UNITED STATES DISTRICT COURT NORTHERN DISTRICT OF ILLINOIS EASTERN DIVISION
February 2, 2009
KATHY ORSO, PLAINTIFF,
BAYER CORPORATION, DEFENDANT.
The opinion of the court was delivered by: Joan B. Gottschall United States District Judge
Judge Joan B. Gottschall
MEMORANDUM OPINION AND ORDER
Before the court is a motion for summary judgment filed by defendant Bayer Corporation ("Bayer"). For the reasons stated below, the motion is granted and, consequently, judgment is entered in favor of Bayer.
On January 8, 2004, the plaintiff, Kathy Urso ("Urso"),*fn2 filed a putative class-action complaint against Bayer alleging strict liability, negligence, consumer fraud, and deceptive trade practices. Diversity jurisdiction exists because Urso is a citizen of Illinois, Bayer is a citizen of Indiana and Pennsylvania, and the amount in controversy exceeds $75,000. See 28 U.S.C. § 1332. The parties agree that Illinois law applies.
On June 27, 2008, the court dismissed Urso's claims for consumer fraud and deceptive trade practices after Urso failed to file any response to Bayer's motion to dismiss. Thus, at issue are Urso's claims of strict liability and negligence, as alleged in her Second Amended Complaint. In these counts, Urso alleges that she has suffered nasal and sinus tissue damage and a dependence on the topical nasal decongestant, Neo-Synephrine(r), which she alleges is defective and unreasonably dangerous in design and also negligently designed and packaged. See 2d Am. Compl. (Counts I & II). No class certification motion has been filed as of this date and Urso remains the sole named plaintiff.
The undisputed facts reveal that Urso has used Neo-Synephrine(r), or a similar product, on a daily basis since around June 1990. She began using Neo-Synephrine(r) after seeing her doctor, Dr. Desai, regarding a stuffed up nose and breathing difficulties. She read the directions on the Neo-Synephrine(r) packet before using the product and she knew that the product should not be used for more than three days. She kept using the product "because, without it, if someone were to put their hand over my mouth, I would have died. . . . [My nose] is so swollen inside, I can't breathe."*fn3 Urso Dep. 25:19-23, Ex. A to Supp. Materials for Def.'s Mot. for Summ. J. At some point in 1991, Urso met with Dr. Desai again to discuss options to stop using Neo-Synephrine(r). She tried other medication, but upon concluding that nothing else worked, she returned to using Neo-Synephrine(r) even though Dr. Desai "thought that [she] shouldn't be using it."*fn4 Id. at 26:4-7.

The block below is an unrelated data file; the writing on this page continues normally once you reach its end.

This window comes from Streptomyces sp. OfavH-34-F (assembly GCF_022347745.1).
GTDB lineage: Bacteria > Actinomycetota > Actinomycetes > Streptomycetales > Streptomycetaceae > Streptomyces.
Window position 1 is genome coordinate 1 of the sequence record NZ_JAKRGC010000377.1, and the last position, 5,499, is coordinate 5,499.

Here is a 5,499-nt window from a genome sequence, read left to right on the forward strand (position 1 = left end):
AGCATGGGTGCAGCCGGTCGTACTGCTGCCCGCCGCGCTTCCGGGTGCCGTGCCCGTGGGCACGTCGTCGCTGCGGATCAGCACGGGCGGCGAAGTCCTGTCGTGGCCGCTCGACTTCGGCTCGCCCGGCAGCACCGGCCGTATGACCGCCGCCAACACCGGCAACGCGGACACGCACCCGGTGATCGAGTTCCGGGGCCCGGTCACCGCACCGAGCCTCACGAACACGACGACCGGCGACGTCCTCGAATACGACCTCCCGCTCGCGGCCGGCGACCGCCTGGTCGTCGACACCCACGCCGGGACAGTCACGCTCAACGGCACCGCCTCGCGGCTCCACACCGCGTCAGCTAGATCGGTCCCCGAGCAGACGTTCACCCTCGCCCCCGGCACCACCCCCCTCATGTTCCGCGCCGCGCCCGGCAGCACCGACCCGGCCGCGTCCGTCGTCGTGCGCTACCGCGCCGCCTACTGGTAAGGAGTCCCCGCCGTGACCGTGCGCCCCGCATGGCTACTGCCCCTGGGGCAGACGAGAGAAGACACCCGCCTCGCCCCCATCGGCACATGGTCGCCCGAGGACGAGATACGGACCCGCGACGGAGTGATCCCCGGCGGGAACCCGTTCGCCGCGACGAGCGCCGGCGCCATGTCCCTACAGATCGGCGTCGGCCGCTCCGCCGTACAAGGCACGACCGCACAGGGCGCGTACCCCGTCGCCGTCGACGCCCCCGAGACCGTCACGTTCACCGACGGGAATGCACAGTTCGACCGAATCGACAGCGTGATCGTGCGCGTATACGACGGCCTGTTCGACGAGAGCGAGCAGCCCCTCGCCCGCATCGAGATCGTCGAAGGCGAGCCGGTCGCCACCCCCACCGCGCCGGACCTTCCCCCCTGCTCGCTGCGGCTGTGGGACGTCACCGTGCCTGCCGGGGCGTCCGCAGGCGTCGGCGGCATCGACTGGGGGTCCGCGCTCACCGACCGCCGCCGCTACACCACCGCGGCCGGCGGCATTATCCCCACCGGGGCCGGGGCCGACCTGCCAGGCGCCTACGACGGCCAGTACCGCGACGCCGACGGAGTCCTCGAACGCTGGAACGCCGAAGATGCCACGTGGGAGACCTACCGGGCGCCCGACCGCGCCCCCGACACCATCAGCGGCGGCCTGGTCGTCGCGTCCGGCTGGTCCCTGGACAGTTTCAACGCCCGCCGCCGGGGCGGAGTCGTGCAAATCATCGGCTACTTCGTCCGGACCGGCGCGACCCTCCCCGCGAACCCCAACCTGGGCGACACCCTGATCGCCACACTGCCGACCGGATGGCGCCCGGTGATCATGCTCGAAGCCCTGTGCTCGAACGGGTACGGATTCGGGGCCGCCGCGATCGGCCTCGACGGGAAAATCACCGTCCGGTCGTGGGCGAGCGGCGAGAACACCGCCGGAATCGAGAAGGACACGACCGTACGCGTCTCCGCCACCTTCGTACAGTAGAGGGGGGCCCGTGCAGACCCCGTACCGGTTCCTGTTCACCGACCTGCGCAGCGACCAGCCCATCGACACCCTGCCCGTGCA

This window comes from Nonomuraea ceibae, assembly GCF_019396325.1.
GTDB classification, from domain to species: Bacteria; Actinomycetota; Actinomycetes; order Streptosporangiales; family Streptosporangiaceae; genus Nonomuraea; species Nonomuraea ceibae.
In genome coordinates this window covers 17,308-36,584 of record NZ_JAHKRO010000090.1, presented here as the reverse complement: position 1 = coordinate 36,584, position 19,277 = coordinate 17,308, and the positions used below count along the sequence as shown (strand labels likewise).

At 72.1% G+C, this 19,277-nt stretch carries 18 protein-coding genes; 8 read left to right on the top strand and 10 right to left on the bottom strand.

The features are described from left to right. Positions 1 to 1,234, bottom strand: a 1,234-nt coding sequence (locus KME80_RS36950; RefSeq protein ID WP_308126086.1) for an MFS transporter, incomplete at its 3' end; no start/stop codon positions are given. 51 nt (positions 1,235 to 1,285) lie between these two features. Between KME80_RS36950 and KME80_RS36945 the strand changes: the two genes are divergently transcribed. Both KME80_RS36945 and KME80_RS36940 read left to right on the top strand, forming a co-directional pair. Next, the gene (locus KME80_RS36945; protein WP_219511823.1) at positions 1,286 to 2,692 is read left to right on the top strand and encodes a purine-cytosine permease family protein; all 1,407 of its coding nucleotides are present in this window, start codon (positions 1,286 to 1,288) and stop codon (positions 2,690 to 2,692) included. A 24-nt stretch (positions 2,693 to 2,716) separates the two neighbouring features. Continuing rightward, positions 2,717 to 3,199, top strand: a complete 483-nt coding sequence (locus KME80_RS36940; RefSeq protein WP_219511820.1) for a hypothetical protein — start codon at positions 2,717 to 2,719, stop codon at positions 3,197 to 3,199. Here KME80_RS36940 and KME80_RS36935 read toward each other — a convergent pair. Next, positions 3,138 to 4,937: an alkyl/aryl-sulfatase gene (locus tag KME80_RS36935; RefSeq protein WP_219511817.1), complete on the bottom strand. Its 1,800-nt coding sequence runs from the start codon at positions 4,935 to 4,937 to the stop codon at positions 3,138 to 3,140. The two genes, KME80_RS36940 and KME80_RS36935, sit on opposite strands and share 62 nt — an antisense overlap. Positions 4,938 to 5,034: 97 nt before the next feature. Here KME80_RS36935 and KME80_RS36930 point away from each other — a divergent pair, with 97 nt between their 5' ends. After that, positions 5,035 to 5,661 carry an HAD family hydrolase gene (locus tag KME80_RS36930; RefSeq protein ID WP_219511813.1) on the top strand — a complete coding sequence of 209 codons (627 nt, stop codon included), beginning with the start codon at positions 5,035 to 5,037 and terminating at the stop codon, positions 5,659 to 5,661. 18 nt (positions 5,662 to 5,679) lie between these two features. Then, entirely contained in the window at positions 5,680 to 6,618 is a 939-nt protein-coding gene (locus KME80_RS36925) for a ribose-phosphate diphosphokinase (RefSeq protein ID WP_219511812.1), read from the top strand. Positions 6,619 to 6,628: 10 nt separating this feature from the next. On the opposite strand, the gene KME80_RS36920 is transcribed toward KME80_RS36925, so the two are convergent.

Urso, suffering from cold and flu symptoms, consulted a second doctor, Dr. Calabria, on September 11, 2000. Dr. Calabria diagnosed Urso as having "chronic rhinitis with likely addiction (physiologic) to nasal decongestant drops." He advised her to use a different product to try to wean off nasal decongestants, including Neo-Synephrine(r). He also discussed with her the problem of "rebound congestion," namely that "when coming off [products like NeoSynephrine(r)], people can get more congested[.]"*fn5 Calabria Dep. 21:12-14, Ex. B to Supp. Materials for Def.'s Mot. for Summ. J. Dr. Calabria prescribed Nasonex(r) so that Urso could wean herself off Neo-Synephrine(r); however, because Urso believed it did not work as effectively, she discontinued the Nasonex(r) and resumed daily use of Neo-Synephrine(r).
In June 2003, Urso's husband had a chance encounter with a man, Ted Kelso ("Mr. Kelso"). Mr. Kelso mentioned that he was addicted to Neo-Synephrine(r), which he said caused rebound congestion, and that he had nasal tissue damage from extended use of the nasal spray. He told Urso's husband that he had filed a lawsuit against Bayer and provided contact information for his lawyer. Urso sought legal advice from Mr. Kelso's lawyer shortly thereafter. Urso informed the lawyer that she had not heard that Neo-Synephrine(r) could be the cause of her dependency on the product or that it could be the cause of her ongoing congestion until her husband spoke to Mr. Kelso. Urso filed suit against Bayer on January 8, 2004.
Bayer argues that Urso's suit is barred by the applicable statute of limitations and that, therefore, Bayer is entitled to summary judgment in its favor. Urso contends that there is a question of material fact as to when she knew or should have known about the wrongful cause of her alleged injury, and that, therefore, the statute of limitations issue must go to the jury.
A. Legal Standard